Ashwell is a large village with many attractive, well preserved, mainly timber-framed buildings. Several buildings display pargeting, which is decorative fine patterned plasterwork. This is done whilst the plaster is wet and it originated in Elizabethan times. The village is situated forty five miles from London and a few miles from the A1(M) motorway. Its name is derived from the spring which surfaces in a dell, surrounded by ash trees, at the eastern end of the village. The spring feeds the River Rhee, which later becomes the River Cam. In 990 AD, the village name was recorded as “Aescewellan”.

The importance of the village is demonstrated by the size of the church. St. Mary’s Church is a 14th century building, with a high tower, topped by a leaded spike, reaching 176 feet. The tower bears a scrawled Latin inscription which translates as, “miserable, wild and distracted, the dregs of the people alone survive to witness”. This is a reference to the Black Death, a plague which killed one third of those who contracted it. Many victims lie in the churchyard. The lychgate, at the entrance to the church, dates from the 15th century.

The Town House, itself an ancient monument, is the Village Museum, containing exhibits showing the history of Ashwell from prehistoric times to the present day. The Town House was built around 1500 as a shop in the Market Place. It has been a museum since 1930. The Rose and Crown pub dates from the 1540’s. At one time, it had its own maltings attached and the brewery continued until the 1950s, when it was bought by Greene King. The Three Tuns in the High Street, was built in 1803 and contained “Assembly Rooms”, where weddings and auction sales were held. In Mill Street, the Merchant Taylors’ Company established a school in 1681. The Old Mill, restored as a miller’s house, but now a private dwelling, has retained an ancient water wheel turned by the stream.

Ashwell has a cottage garden which John Betjeman described as, “the best cottage garden I have ever seen”. This cottage garden was originally the site of three cottages which were inhabited until the 1920s. They fell into disrepair and were demolished. The site was turned into a garden by Albert Skerman and his wife, Alice, who were tenants of Swan Cottage. Albert maintained the garden until his death in the 1970s. Alice died in 1981. To prevent the garden being built on, the Parish Council initiated a fund raising committee to buy Swan Cottage and its adjacent garden. This was successful and Her Majesty Queen Elizabeth, the Queen Mother gave a donation. The cottage and garden were vested in the Hertfordshire Buildings Preservation Trust and a covenant was put upon the garden that it should never be built on. In 1986, the Preservation Trust transferred the majority of the garden to the Ashwell Village Trust. The garden is maintained by a team of volunteers from the village.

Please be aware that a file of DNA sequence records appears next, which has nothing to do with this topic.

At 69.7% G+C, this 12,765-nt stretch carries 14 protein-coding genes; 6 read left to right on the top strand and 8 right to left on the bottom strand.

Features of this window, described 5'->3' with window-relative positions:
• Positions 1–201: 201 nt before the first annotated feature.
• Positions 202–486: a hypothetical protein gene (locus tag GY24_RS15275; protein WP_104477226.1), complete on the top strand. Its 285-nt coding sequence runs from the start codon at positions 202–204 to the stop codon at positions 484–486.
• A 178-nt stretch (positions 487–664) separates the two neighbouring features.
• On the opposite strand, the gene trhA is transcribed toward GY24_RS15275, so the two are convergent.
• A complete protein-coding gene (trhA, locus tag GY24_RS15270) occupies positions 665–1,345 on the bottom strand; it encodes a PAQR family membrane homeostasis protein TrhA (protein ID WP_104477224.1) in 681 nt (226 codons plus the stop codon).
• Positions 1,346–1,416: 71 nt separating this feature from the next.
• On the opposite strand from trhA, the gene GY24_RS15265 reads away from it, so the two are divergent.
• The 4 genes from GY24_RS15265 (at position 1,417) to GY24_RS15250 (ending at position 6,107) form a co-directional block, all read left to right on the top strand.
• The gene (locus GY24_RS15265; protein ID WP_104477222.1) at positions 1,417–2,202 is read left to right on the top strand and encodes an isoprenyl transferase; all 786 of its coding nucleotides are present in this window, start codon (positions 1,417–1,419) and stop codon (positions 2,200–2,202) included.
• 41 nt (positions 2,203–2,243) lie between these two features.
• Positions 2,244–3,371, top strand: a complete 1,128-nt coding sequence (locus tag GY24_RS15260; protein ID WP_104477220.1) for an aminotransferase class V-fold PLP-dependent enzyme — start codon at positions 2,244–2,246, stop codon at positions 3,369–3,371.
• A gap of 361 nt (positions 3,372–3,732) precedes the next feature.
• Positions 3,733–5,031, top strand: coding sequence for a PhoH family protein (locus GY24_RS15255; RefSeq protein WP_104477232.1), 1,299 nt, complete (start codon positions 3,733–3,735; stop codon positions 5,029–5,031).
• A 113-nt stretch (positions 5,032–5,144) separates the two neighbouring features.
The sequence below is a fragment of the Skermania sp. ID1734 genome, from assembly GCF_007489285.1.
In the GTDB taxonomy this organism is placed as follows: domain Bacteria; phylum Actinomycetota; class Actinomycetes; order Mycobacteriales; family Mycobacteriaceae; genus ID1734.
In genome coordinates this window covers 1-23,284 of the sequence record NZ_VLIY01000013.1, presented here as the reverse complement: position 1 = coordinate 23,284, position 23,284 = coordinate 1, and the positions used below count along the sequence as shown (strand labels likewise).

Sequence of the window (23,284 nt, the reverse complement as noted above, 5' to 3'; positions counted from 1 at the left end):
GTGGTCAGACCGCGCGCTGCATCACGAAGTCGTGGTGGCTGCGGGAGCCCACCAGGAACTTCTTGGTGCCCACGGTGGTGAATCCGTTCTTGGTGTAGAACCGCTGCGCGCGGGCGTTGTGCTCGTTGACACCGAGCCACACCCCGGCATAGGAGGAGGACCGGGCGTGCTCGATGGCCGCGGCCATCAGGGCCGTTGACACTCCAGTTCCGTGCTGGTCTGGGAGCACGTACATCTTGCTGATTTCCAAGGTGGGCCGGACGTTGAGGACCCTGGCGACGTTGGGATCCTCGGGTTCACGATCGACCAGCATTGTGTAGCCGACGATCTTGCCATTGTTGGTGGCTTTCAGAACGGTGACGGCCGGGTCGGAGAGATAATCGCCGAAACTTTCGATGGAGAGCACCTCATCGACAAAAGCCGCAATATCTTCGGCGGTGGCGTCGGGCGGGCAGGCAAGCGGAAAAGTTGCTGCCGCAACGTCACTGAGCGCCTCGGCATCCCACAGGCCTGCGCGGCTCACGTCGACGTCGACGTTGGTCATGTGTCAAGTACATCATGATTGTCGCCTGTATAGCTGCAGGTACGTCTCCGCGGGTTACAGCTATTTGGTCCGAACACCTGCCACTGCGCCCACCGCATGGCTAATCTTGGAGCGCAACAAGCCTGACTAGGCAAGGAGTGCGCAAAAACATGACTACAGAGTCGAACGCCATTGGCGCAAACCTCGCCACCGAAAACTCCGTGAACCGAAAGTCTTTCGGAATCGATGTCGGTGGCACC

In the High Street, there is a row of four houses and a shop which, in the 15th century, was the Guildhouse. This was the centre for the Brotherhood of St. John the Baptist, a guild, but really a religious organisation established in Ashwell in 1476 under the patronage of the Bishop of Lincoln and the Duke of Clarence. It is a timber-framed building with wattle and daub infilling and an overhanging upper storey. The whole of the upper story originally formed one large room used as a dining room for the Guild. The building was divided into the separate buildings in 1951. Further down the High Street is Dixies Farmhouse, a timber-framed building dating from the 15th century. In the 19th century, Dixies Farm belonged to the Chapman family and extended to three hundred acres. Eighteen men and eight boys worked on the farm. Across the road were orchards.

The house, at 63 High Street, has the unusual name of The Adelong. The house was built by William Edwards for himself and his sister, Jane. William, an Ashwell resident, left for Australia in 1865 and made his fortune in only a few years in the gold fields of Adelong. Above the door of the house, there is a carving of an emu and kangaroo and bears the date, 1881. William and Jane are buried in St. Mary’s Churchyard.

Foresters’ Cottages are now a terrace of three buildings, but were probably five or six cottages in earlier years. They are Grade II Listed buildings which were saved from demolition in 1959 and restored in 1962 by Hertfordshire County Council. The cottages date from the early 15th century and were owned by The Ancient and Honourable Order of Foresters. In the Victorian period, they were divided into five cottages and thirty five people lived there.

Beams Cottage at 45 High Street, was built in the 16th century and formed part of The Bulls Head pub, together with numbers 47 and 49 High Street. The pub opened in 1667 and has changed in size and appearance several times over the centuries. The Bulls Head pub became a private house around 1950.

Ashwell still retains a building once used as the village Lock-up. It was built in 1809 with blocks of chalk taken from a disused chapel at St. Mary’s Church. The village constable imprisoned offenders overnight in the Lock-up prior to being taken before the magistrate the following day. It was used until the early 1900s.

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About The Photographer

Alison Avery

I hope that you enjoy browsing the photographs on my website. They demonstrate the rich variety of scenery we have in Britain within a relatively short distance. It has been a great pleasure for me to visit different parts of the country to capture the beauty of our countryside, coast and villages. For as long as I can remember, I have loved taking photographs and drawing and painting pictures of British scenes. I am continually adding more photographs to the website. All photographs are copyright © Alison Avery.

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